At some point on the 20-plus-hour bus trip between Phoenix and Dallas, passengers’ attention turned from the Southwestern scenery to what was going on in the driver’s seat.
“The bus was leaning a little bit,” Philip Hurd told CBS-11 on Thursday, after he and nearly four dozen others had reached the safety of the downtown Dallas Greyhound terminal.
Hurd swayed back and forth, imitating the bus. “That’s when people really started to get, you know, worried.”
Only the driver seemed unconcerned by her driving, passengers told the station.
We saw her going like this, and just dozing off,” Jasmine McClellan said, sinking her head and then jerking it up like a student half-sleeping in class. “I politely asked her four times to pull over.”
As the bus sped and wobbled toward Dallas, McClellan said, politeness eventually had to go out the window.
“It got to the point we had to raise our voice. ‘Pull over! We have children on this bus!’ ” she said. “She’d be going over the white line, and everyone would be like, ‘Wake up!’ ”
Instead of pulling over, McClellan said, the driver tried to ward off sleep by jabbing herself in the face with a pair of tweezers.
Finally, what CBS called a “mutiny” took place on the Greyhound. It was partially captured on video.
A man got out of his seat and stood directly behind the driver, clapping his hands above her head as he screamed: “You should have stopped when you were swerving! You should have stopped when you were swerving!”
Still not willing to pull over, passengers told CBS that the driver stood up while the bus was still moving to argue with the man.
“So get off the bus,” she said in the video.
“I bet I don’t,” the man said.
“You’re doing too much.”
“No, you’re doing too much.”
The man then turned around and asked the other passengers who – he or the driver – was doing too much at that moment.
“She is!” a chorus replied.
With his popular authority established, the man then ordered the driver to report her exhaustion. “Call them,” he said. “Call them right now!”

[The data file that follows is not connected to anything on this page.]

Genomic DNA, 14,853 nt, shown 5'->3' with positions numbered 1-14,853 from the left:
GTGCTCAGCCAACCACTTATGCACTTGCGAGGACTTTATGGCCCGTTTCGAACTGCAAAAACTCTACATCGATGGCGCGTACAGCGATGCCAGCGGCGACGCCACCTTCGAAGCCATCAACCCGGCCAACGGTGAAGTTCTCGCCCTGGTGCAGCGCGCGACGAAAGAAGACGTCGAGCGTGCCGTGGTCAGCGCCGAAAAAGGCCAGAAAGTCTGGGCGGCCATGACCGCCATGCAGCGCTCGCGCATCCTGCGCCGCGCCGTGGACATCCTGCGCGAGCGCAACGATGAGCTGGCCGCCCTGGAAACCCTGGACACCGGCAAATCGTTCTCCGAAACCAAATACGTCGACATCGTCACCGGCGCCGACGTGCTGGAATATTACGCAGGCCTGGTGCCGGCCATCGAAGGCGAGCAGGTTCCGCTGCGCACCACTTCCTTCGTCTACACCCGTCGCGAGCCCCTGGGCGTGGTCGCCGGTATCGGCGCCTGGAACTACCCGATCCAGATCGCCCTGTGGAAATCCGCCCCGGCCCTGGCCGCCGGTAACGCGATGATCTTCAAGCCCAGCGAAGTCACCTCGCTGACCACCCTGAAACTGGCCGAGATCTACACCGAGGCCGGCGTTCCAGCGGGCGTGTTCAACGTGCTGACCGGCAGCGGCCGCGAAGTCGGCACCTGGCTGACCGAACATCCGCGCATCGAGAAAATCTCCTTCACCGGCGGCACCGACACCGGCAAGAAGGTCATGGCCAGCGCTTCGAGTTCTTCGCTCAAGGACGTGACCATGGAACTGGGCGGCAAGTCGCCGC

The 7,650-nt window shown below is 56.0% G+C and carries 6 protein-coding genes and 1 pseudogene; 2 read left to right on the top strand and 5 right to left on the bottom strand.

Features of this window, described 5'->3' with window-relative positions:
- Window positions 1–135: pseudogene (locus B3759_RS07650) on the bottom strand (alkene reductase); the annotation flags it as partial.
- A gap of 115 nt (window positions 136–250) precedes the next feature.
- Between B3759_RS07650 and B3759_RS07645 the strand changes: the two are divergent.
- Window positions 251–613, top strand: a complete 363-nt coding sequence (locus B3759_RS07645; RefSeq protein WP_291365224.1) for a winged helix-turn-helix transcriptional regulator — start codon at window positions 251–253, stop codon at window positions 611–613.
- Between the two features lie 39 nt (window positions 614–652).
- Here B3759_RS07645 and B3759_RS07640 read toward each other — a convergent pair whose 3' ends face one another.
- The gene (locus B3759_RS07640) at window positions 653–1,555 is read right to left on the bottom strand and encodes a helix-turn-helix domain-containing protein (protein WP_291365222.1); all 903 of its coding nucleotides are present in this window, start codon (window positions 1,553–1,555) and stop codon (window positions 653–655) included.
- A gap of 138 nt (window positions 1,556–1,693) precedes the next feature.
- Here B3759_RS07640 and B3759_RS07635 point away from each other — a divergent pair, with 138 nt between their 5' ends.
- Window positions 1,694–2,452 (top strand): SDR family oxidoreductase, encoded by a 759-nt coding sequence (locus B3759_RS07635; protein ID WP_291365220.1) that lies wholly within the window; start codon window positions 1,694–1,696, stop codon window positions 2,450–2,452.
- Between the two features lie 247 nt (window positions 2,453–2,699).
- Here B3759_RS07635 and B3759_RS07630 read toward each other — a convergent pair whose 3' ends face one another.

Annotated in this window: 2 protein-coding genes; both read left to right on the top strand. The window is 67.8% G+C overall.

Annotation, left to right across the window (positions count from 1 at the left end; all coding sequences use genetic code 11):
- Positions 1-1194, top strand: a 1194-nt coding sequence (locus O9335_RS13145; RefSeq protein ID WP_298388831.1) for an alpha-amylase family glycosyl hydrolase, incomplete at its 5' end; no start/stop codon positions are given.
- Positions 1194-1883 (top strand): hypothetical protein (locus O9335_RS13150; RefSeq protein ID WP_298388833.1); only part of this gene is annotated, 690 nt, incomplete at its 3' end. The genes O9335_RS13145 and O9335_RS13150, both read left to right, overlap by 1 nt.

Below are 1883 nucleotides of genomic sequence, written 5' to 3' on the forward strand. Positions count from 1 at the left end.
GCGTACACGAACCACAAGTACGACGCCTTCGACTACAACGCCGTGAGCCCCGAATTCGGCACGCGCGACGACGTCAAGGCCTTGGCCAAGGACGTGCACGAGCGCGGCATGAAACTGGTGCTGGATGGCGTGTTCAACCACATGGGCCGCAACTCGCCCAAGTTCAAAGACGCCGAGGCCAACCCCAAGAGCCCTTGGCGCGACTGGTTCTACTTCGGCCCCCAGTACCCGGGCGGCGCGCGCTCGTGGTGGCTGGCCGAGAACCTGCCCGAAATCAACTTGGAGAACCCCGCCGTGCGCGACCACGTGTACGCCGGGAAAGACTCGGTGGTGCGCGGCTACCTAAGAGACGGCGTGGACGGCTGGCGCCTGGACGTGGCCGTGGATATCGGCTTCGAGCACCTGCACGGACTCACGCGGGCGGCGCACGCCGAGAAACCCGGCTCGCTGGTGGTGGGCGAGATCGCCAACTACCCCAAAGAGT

“Our drivers are in regular contact with our dispatch office,” a Greyhound spokeswoman wrote in a statement, “and if they state they are feeling tired or fatigued, they are immediately removed from the schedule for at least 12 hours to allow them to get some rest.”
The spokeswoman added that Greyhound has opened an internal investigation into the allegations and temporarily grounded the driver, who eventually relinquished control of the bus.
Passengers told CBS-11 that Border Patrol agents finally escorted the bus off the road, where Greyhound found someone else to drive them to Dallas – several hours late but safe.
The company shuttles millions of passengers between cities each year and has faced accusations like this before. A CNN investigation in 2016 reported a long list of horror stories, including a bus “fishtailing for miles,” a driver with red eyes, and a driver asleep at the wheel. A government study once found that more than a third of passenger-bus crashes were blamed on driver fatigue, the network reported.
While Greyhound reports top safety ratings from the Transportation Department, CNN accused the company of failing to enforce rules requiring drivers to take a break every 150 miles. Greyhound had no response to the 2016 allegations, according to the network, except to say its safety record was excellent.
Greyhound said much the same in its statement about the Phoenix-to-Dallas trip: “We take driver fatigue very seriously.”